There’s a reason why the Harvard women’s soccer team elected Lizzy Nichols ’10 co-captain.
It has nothing to do with her three All-Ivy League selections, or her two All-Northeast Region Soccer Buzz honors the past two seasons, or the two invitations to train with the Under-20 and Under-23 Women’s National teams.
It was that few seconds of play 10 months ago, when Nichols showed nearly 800 fans at Ohiri Field the kind of leadership she brings.
Nov. 8 was the season finale, and the Crimson, one win away from an Ivy championship, took on the Columbia Lions — who were also just one win shy of the title.
The teams were deadlocked at one goal apiece when Harvard drew a foul in the penalty box with just nine seconds left in double overtime. Without hesitation, the Princeton N.J. native ran straight to the ball, put it on the spot, and got ready to take the kick.
“I knew that if someone took the initiative and had confidence in the decision, the entire team would have confidence,” said Nichols. “I didn’t do it because I wanted to kick the winning goal. I did it because I wanted the team to have confidence in that final shot.”
Nichols scored on the penalty kick, giving the Crimson an automatic bid to the NCAA tournament and the program’s first Ivy League championship since 1999.
This season, despite the return of all six of Harvard’s 2008 All-Ivy selections, it will be Nichols’ job to keep her teammates focused on the 2009 Ivy championship.
“Coming off of a really successful season last year is ironically our biggest challenge this year as a team,” said Nichols, who worries about getting complacent as returning Ivy champions. “We’re trying to get this team driven to win again.”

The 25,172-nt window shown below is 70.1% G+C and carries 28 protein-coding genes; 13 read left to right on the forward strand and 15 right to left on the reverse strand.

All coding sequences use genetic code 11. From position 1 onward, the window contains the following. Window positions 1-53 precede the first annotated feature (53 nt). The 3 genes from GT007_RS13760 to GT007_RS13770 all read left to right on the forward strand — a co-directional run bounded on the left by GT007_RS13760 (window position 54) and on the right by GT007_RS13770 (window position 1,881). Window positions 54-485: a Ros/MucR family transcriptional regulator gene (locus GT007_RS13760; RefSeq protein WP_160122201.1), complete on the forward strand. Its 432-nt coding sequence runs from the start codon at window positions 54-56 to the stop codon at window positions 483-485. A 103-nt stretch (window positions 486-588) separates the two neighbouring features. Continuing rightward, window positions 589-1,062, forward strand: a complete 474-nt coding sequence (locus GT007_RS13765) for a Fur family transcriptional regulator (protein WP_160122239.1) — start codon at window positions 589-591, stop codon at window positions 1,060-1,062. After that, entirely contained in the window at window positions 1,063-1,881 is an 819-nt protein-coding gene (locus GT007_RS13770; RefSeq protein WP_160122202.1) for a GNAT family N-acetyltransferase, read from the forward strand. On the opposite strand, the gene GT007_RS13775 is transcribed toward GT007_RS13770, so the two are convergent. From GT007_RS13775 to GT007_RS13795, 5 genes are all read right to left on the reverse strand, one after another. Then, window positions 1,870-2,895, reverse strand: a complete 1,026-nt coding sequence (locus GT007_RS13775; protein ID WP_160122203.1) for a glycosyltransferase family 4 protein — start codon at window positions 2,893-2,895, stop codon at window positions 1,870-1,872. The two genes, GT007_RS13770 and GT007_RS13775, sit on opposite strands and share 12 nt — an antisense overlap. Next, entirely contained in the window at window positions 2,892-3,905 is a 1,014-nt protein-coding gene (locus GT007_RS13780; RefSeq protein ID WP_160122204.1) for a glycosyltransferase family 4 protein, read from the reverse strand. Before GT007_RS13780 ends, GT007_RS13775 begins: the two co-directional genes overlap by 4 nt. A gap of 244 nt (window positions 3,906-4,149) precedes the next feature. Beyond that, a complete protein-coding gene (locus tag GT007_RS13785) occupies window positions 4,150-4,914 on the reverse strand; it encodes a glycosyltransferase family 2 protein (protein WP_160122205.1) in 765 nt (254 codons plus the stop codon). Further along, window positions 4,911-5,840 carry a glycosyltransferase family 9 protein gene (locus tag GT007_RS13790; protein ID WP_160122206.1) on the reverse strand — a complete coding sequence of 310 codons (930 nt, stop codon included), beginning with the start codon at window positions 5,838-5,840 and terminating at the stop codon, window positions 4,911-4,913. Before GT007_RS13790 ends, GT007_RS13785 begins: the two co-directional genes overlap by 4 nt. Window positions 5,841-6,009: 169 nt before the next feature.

Off the field, Nichols carries a tough dual concentration in history and literature and history of art and architecture. She holds down a 3.78 grade point average, but still finds time to make an impact beyond soccer as a volunteer with a group committed to building self-sustainable schools for girls in the developing world.
Nichols wanted to be more than “part of a machine that works without me,” she said of the group Circle of Women. “I wanted to really make a difference in an organization.”
Circle of Women, which was founded by a group of Harvard students in 2006, raised $120,000 to build a school in Afghanistan and will eventually look to build another. The organization promotes women’s education in the developing world, where in many places girls don’t have the opportunity to go to school.
Nichols helps with fundraising and is the organization’s Web officer. If these girls get “the opportunity to go to school and the opportunity to learn,” she said, “they can not only enhance their own lives, but also enhance their own communities.”
To get that to happen, said Nichols, the 20 or so group members get together once a week.
“I don’t know how she finds time in the day,” said third-year head coach Ray Leone of the busy, multitalented Nichols. “She really is a special person with the whole package.”